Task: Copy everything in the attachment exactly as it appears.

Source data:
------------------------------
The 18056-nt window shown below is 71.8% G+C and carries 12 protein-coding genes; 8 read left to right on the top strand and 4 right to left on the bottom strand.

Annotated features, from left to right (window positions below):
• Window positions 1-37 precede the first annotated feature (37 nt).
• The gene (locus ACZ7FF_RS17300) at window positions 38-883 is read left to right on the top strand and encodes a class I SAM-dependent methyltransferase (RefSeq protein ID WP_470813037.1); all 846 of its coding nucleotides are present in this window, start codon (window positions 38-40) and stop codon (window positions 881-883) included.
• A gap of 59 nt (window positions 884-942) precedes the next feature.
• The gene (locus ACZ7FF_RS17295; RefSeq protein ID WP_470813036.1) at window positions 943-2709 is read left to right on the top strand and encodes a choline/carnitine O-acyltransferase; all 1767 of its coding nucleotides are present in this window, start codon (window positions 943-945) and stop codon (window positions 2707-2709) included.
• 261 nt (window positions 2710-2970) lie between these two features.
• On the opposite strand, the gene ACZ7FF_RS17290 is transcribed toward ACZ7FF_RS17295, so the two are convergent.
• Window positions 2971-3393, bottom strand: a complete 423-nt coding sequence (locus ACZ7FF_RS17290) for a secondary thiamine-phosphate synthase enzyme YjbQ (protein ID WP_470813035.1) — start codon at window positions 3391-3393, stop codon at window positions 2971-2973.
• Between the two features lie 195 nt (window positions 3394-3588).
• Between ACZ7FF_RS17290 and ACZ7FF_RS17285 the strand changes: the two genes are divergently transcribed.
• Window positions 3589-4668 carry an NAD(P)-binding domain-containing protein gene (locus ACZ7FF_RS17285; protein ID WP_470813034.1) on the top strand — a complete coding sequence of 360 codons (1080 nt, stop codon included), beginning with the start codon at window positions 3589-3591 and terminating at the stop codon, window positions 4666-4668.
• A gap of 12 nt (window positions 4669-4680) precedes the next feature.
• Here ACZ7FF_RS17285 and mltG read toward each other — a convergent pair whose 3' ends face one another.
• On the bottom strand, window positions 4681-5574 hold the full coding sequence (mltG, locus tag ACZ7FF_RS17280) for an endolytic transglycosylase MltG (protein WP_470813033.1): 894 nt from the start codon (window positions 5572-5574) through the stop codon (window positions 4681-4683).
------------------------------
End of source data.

The 18056-nt window shown below is 71.8% G+C and carries 12 protein-coding genes; 8 read left to right on the top strand and 4 right to left on the bottom strand.

Annotated features, from left to right (window positions below):
• Window positions 1-37 precede the first annotated feature (37 nt).
• The gene (locus ACZ7FF_RS17300) at window positions 38-883 is read left to right on the top strand and encodes a class I SAM-dependent methyltransferase (RefSeq protein ID WP_470813037.1); all 846 of its coding nucleotides are present in this window, start codon (window positions 38-40) and stop codon (window positions 881-883) included.
• A gap of 59 nt (window positions 884-942) precedes the next feature.
• The gene (locus ACZ7FF_RS17295; RefSeq protein ID WP_470813036.1) at window positions 943-2709 is read left to right on the top strand and encodes a choline/carnitine O-acyltransferase; all 1767 of its coding nucleotides are present in this window, start codon (window positions 943-945) and stop codon (window positions 2707-2709) included.
• 261 nt (window positions 2710-2970) lie between these two features.
• On the opposite strand, the gene ACZ7FF_RS17290 is transcribed toward ACZ7FF_RS17295, so the two are convergent.
• Window positions 2971-3393, bottom strand: a complete 423-nt coding sequence (locus ACZ7FF_RS17290) for a secondary thiamine-phosphate synthase enzyme YjbQ (protein ID WP_470813035.1) — start codon at window positions 3391-3393, stop codon at window positions 2971-2973.
• Between the two features lie 195 nt (window positions 3394-3588).
• Between ACZ7FF_RS17290 and ACZ7FF_RS17285 the strand changes: the two genes are divergently transcribed.
• Window positions 3589-4668 carry an NAD(P)-binding domain-containing protein gene (locus ACZ7FF_RS17285; protein ID WP_470813034.1) on the top strand — a complete coding sequence of 360 codons (1080 nt, stop codon included), beginning with the start codon at window positions 3589-3591 and terminating at the stop codon, window positions 4666-4668.
• A gap of 12 nt (window positions 4669-4680) precedes the next feature.
• Here ACZ7FF_RS17285 and mltG read toward each other — a convergent pair whose 3' ends face one another.
• On the bottom strand, window positions 4681-5574 hold the full coding sequence (mltG, locus tag ACZ7FF_RS17280) for an endolytic transglycosylase MltG (protein WP_470813033.1): 894 nt from the start codon (window positions 5572-5574) through the stop codon (window positions 4681-4683).